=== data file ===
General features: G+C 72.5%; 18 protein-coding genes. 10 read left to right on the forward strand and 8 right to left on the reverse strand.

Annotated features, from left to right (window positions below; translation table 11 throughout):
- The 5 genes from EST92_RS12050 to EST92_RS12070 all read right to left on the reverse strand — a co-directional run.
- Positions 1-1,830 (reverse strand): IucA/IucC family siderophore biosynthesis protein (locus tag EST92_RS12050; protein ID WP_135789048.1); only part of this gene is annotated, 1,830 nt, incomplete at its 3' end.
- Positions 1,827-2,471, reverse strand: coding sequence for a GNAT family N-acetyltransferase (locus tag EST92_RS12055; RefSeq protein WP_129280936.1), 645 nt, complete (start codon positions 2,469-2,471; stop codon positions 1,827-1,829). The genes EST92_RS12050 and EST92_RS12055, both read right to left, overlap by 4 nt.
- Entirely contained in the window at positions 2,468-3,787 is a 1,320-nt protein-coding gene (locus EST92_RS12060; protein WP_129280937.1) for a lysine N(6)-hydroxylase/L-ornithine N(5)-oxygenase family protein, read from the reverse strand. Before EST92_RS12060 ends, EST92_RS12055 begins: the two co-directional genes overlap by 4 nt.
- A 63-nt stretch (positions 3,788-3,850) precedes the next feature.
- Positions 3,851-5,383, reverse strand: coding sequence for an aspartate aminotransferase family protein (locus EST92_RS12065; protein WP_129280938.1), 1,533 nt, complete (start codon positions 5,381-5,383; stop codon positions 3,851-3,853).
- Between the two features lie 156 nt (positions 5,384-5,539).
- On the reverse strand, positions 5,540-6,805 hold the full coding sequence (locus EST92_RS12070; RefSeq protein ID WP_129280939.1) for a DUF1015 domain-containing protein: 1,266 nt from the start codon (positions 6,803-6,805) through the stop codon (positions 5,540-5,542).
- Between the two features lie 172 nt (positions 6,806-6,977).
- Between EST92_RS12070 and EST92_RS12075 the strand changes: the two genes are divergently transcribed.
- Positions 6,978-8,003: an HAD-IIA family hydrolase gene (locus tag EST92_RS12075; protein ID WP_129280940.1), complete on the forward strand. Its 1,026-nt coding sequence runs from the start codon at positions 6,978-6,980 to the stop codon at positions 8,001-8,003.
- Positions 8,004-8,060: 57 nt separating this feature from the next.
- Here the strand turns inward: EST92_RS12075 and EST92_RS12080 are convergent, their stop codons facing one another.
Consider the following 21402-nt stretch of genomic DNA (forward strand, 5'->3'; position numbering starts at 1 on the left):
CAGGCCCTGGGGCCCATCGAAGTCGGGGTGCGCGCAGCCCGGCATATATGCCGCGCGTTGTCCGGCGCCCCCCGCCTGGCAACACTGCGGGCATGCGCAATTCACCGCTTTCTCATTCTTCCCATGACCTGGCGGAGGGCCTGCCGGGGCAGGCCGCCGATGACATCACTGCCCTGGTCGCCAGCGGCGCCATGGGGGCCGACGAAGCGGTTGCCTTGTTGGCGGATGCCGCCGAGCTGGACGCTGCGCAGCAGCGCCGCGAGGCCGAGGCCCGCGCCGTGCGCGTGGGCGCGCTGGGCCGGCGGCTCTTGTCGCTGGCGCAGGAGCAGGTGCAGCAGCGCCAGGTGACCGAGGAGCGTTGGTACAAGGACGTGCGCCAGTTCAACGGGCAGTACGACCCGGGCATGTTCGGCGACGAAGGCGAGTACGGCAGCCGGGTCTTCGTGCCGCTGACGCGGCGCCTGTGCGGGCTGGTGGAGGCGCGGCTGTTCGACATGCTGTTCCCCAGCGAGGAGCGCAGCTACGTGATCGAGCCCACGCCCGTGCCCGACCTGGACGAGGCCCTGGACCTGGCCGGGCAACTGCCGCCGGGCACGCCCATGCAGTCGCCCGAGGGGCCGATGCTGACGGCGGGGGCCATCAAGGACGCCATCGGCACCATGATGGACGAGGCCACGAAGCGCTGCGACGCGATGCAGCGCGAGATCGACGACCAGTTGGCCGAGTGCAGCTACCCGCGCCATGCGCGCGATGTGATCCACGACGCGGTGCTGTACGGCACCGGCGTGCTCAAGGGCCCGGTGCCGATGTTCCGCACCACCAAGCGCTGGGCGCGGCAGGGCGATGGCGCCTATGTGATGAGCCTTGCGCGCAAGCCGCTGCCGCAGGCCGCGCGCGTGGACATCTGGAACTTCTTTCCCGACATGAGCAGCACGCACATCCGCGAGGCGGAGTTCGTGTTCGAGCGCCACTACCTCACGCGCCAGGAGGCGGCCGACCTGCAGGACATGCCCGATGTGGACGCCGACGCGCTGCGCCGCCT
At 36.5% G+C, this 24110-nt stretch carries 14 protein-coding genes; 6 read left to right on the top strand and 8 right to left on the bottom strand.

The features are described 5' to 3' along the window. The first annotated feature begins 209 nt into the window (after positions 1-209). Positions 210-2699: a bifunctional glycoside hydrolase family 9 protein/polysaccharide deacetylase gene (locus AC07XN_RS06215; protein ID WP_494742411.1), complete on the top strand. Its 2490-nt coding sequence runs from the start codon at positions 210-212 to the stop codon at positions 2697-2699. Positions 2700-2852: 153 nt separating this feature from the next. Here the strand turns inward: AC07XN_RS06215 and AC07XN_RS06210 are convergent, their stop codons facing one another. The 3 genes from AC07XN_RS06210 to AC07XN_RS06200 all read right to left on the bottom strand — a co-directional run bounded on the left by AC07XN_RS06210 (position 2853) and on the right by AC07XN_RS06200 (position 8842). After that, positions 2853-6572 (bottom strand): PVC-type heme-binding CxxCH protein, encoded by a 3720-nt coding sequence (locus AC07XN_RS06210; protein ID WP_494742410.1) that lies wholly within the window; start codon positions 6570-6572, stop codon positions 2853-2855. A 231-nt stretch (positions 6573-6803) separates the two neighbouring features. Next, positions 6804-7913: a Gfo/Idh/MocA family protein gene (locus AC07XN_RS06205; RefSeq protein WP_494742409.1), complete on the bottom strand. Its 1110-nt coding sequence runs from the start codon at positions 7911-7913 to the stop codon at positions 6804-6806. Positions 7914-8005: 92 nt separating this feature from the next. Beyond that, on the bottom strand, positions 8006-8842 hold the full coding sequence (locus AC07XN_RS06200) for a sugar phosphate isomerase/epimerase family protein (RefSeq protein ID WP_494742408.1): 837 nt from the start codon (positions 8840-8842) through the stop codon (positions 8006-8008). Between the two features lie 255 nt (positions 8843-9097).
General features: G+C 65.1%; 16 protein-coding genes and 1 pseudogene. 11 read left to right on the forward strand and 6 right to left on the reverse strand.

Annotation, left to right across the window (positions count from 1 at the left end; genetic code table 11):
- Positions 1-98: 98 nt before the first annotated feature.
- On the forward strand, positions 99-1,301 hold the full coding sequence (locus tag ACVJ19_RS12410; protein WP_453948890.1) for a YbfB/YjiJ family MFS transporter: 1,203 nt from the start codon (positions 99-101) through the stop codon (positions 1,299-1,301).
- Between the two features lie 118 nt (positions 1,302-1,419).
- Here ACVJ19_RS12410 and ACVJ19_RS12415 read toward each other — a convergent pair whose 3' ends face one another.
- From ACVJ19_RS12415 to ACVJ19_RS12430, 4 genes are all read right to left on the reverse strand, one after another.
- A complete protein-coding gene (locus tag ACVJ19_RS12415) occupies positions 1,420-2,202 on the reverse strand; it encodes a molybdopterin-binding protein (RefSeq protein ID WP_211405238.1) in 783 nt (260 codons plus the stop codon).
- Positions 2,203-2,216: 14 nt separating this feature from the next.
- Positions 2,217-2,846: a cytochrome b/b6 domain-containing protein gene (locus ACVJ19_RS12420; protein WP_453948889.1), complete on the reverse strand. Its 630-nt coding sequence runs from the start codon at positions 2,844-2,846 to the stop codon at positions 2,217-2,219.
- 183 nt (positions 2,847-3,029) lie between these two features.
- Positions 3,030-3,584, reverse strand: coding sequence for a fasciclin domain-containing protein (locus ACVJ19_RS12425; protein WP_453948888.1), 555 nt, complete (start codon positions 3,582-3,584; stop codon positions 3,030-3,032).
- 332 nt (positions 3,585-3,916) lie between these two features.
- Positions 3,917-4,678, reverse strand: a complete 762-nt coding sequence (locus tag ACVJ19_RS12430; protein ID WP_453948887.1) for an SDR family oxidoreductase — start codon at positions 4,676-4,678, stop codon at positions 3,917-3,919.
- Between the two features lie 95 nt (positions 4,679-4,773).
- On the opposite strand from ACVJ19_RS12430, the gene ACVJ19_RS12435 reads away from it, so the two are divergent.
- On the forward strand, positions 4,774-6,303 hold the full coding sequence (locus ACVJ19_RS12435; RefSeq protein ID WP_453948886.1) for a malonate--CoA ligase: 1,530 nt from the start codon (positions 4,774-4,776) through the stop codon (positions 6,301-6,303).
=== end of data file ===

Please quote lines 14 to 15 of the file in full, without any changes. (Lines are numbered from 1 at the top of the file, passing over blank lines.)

- Positions 8,004-8,060: 57 nt separating this feature from the next.
- Here the strand turns inward: EST92_RS12075 and EST92_RS12080 are convergent, their stop codons facing one another.